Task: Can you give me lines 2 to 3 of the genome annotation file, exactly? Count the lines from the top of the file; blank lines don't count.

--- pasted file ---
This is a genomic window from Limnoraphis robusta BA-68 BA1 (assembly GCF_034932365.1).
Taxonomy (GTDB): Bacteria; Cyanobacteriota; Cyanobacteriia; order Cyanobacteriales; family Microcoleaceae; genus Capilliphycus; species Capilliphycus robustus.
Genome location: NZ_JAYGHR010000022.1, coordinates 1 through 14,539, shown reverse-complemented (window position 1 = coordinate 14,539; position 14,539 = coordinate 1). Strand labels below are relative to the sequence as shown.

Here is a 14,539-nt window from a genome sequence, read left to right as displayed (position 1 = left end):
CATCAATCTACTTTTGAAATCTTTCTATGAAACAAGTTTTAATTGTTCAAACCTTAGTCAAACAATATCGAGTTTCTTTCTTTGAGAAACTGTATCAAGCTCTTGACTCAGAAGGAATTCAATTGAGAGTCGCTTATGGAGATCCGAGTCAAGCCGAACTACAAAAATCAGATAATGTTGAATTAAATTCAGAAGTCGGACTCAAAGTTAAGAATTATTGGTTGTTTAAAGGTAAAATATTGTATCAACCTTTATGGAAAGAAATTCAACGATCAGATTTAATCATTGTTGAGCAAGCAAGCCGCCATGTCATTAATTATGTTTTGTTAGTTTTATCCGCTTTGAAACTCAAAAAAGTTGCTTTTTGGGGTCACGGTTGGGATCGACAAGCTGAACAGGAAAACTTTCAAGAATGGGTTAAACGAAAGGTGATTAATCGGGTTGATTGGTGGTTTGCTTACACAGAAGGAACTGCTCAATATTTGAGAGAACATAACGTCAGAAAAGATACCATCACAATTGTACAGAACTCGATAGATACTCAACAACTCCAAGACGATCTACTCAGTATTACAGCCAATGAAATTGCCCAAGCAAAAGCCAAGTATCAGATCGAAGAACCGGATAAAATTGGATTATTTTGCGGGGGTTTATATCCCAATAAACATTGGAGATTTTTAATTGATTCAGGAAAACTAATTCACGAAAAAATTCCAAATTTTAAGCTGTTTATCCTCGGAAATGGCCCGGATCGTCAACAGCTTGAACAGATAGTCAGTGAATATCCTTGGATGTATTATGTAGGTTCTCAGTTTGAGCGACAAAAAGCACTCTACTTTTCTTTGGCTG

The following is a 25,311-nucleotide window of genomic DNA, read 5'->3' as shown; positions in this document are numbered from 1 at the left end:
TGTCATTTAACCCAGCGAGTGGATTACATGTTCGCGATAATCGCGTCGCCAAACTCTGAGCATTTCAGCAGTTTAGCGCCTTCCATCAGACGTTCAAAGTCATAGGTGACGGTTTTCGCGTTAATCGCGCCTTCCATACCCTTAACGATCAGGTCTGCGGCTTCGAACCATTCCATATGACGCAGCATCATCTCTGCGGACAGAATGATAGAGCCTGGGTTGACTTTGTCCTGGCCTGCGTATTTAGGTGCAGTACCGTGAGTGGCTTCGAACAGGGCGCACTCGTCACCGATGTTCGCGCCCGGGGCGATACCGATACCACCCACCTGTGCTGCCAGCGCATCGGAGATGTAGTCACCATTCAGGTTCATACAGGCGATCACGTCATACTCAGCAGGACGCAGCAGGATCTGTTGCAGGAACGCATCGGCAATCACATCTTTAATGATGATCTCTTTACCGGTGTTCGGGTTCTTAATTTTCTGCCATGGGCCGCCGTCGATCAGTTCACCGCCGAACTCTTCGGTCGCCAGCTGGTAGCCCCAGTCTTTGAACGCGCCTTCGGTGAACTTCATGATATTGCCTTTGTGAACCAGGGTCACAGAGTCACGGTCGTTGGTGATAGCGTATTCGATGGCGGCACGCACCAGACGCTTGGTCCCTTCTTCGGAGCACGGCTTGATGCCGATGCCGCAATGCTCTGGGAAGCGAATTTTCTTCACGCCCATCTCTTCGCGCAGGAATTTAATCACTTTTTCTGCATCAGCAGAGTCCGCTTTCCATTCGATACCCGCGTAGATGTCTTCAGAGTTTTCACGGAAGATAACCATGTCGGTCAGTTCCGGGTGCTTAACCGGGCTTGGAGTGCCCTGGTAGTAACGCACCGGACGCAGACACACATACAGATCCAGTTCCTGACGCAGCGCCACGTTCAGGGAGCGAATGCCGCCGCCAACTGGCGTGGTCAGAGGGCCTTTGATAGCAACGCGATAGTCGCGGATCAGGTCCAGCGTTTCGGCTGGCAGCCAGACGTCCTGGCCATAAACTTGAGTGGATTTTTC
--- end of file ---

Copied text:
Taxonomy (GTDB): Bacteria; Cyanobacteriota; Cyanobacteriia; order Cyanobacteriales; family Microcoleaceae; genus Capilliphycus; species Capilliphycus robustus.
Genome location: NZ_JAYGHR010000022.1, coordinates 1 through 14,539, shown reverse-complemented (window position 1 = coordinate 14,539; position 14,539 = coordinate 1). Strand labels below are relative to the sequence as shown.